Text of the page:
War, as any soldier will tell you, is hell. That’s why it’s rare to come across a war story that is upbeat and uplifting for all parties involved. But such tales do exist, and it’s a joy to seem them brought to light. Which is exactly what our PICK OF THE WEEK has done with The Berlin Candy Bomber, a two-minute explanation video that blends animation with interview footage to tell the tale of, Gail Halvorsen, a retired officer in the United States Air Force who, during World War II, was best known to children all over Germany as “The Chocolate Flier.”
The Berlin Candy Bomber was produced by Great Big Story, a video network dedicated to sharing untold, overlooked and “flat-out amazing” tales. A goal that is met and exceeded, thanks in large part to the outstanding work of Sean Lattrell, a Brooklyn-based animator who lifts an inspiring story to something that is both impactful and indelible. Since graduating from Sarasota’s Ringling School of Art and Design in 1993, Lattrell has put together a portfolio of top-notch work that stretches from beloved cult television shows (like Strangers With Candy and Ugly Americans) to sterling brand work (for companies like Nike and Walmart). Whatever the venue, Lattrell’s character animation really shines, as it does very brightly in our PICK OF THE WEEK…
Tone, Pacing and Memory
Most war stories (appropriately) are shrouded in chaos. Loud noises, lots of commotion and often–due to the nature of war–some narrative anarchy. That’s just what happens when lives are on the line and large numbers of people–coming and going, coming and going–are congregated in one place. In short, and very understandably, there’s lot of commotion.
But The Berlin Candy Bomber judiciously manages to extract that wartime commotion without belittling its actuality or sacrificing a sense of authenticity. And the way this is accomplished is by funnelling the story through its main character, Gail Halvorsen. Because this entire explainer is told through his voiceover narration, we are able to develop an intimacy with Halvorsen and understanding about what he is telling us and why. Or, put another way, we as the audience can easily accept that what we are seeing is not the world and events as they really truly are (as if they were captured on film), but that we are seeing the world and events through one man’s memory.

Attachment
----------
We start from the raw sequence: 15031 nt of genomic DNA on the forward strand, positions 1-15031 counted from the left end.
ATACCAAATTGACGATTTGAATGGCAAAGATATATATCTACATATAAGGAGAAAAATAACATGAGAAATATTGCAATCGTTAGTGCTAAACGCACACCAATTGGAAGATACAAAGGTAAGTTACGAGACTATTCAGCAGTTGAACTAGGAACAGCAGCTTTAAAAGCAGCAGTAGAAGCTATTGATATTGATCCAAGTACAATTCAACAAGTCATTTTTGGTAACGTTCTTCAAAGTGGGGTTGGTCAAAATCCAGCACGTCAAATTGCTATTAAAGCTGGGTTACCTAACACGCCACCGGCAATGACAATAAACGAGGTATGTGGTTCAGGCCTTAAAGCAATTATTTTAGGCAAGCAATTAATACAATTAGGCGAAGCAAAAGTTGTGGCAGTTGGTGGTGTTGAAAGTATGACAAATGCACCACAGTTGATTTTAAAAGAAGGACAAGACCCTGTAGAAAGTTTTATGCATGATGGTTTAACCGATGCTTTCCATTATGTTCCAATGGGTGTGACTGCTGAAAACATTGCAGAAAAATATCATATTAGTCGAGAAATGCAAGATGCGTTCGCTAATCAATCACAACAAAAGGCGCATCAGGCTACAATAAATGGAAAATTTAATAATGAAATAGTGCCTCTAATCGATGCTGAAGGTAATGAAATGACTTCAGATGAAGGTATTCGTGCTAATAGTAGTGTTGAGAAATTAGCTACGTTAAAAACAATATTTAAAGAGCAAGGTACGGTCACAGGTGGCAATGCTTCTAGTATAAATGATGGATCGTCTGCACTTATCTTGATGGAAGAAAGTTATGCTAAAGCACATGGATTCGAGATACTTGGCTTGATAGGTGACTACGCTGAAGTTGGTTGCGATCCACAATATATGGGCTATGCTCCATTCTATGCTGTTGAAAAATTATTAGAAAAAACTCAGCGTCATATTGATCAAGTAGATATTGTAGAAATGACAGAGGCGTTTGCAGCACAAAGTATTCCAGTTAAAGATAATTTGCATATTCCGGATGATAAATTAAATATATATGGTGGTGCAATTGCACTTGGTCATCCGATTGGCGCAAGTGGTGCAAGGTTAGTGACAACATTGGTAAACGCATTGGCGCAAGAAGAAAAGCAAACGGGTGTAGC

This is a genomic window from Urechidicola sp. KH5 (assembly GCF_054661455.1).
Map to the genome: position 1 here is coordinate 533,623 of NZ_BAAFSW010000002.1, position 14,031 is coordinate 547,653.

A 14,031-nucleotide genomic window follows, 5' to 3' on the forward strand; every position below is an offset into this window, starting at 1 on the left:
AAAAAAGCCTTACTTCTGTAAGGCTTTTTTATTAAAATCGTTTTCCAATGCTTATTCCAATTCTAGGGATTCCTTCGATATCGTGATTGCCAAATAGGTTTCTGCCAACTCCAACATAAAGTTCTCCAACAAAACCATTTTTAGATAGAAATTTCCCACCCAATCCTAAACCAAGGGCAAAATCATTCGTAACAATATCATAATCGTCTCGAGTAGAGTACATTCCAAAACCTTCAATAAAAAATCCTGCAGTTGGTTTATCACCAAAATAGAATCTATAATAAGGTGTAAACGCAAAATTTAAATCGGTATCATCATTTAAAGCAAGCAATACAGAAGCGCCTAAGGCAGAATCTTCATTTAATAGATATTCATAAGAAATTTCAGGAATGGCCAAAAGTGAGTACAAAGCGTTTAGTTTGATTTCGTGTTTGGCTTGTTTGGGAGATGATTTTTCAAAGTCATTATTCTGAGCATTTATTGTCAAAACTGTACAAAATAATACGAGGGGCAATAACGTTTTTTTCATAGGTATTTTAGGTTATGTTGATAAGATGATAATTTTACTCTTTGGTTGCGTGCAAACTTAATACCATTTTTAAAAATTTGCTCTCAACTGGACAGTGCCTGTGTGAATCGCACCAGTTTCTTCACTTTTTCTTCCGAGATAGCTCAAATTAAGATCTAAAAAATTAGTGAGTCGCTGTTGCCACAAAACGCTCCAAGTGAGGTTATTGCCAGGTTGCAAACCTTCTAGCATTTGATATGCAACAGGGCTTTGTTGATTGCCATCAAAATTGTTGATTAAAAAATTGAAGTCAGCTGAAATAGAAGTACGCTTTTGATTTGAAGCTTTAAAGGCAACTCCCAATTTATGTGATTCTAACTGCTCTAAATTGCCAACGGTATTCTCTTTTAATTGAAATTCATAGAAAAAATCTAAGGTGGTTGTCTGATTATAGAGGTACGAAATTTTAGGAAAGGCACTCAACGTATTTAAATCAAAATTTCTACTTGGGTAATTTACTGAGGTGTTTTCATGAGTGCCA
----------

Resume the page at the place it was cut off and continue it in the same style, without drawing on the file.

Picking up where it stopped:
When we remember things, we don’t memorize entire landscapes and the nuances of irrelevant details, we remember primarily what we see and what’s important to us. And not always, it should be noted, in a fully linear fashion. We remember fragments of moments and, even during a singular scene/experience, we’ll recall different parts with a different scope of perspective. Sometimes it will feel like we’re zoomed in on a detail, other times we’ll recall a wider landscape of interaction. And with Lattrell’s adept animation, he is able to deliver a tone and pacing that feels akin to walking through a memory.
For example, look at how Lattrell opens up with a wide, fleshed out backdrop and then, as we focus more on the children, the rest of the world vanishes.
Or how giving sticks of gum to the children is compacted to what feels like ultra-focused still-images of that experience.
Or how flying over Germany to deploy candy is portrayed with pure idyllic simplicity…
The Blend of Animation With Real-Life Interview Footage
A simple transitioning from one visual medium to another is often jarring. Oscillating back and forth several times? That seems like a recipe for disaster. But The Berlin Candy Bomber nimbly avoids this fate. How is the explainer able to pull this off?
The primary reasons are twofold:
- The composition (and coloring) of the interview footage
- The character animation of “Young Gail Halvorsen”
With the interview footage, the soft focus creates a blurred background on either side of Halvorsen that eases the viewer each time that transition is made. At the same time, the multiplicity of lights creates a dreamlike quality that not only aids the toggle back and forth, but also enhances that belief that we are traversing through someone else’s memory.
Now, given the emphasis that this places on Halvorsen’s face, the most likely source of aesthetic contradiction becomes the frequent transition between Animated Halvorsen and Real-life Halvorsen. A potential issue that’s compounded by the fact that–at the time of this interview–Gail Halvorsen is 95 years old and the version of him we see depicted in the animated story is only about 28 years old. So…what is an animator to do?
Concede that they should look nothing alike and accept that the viewer will be jarred?
Depict Young Gail Halvorsen as closer to 95 than 28?
But what Sean Lattrell wisely does is this: rarely show Young Halvorsen’s face. Instead, we tend to see the world from his POV (which fits with the memory-like aspect) or, when we see him, it’s most often from a different angle.
This is an elegant solution, but we’d be remiss not to mention that when you do see Halvorsen’s face (a couple times early on), Lattrell cleverly colors him in a stylized blue and presents a stoic, somewhat ageless-looking man who meshes well with his real-life counterpart.
Fun, but not silly. Fantastical, but conceptually accessible. I’d like a blown-up image of this to hang somewhere in my home…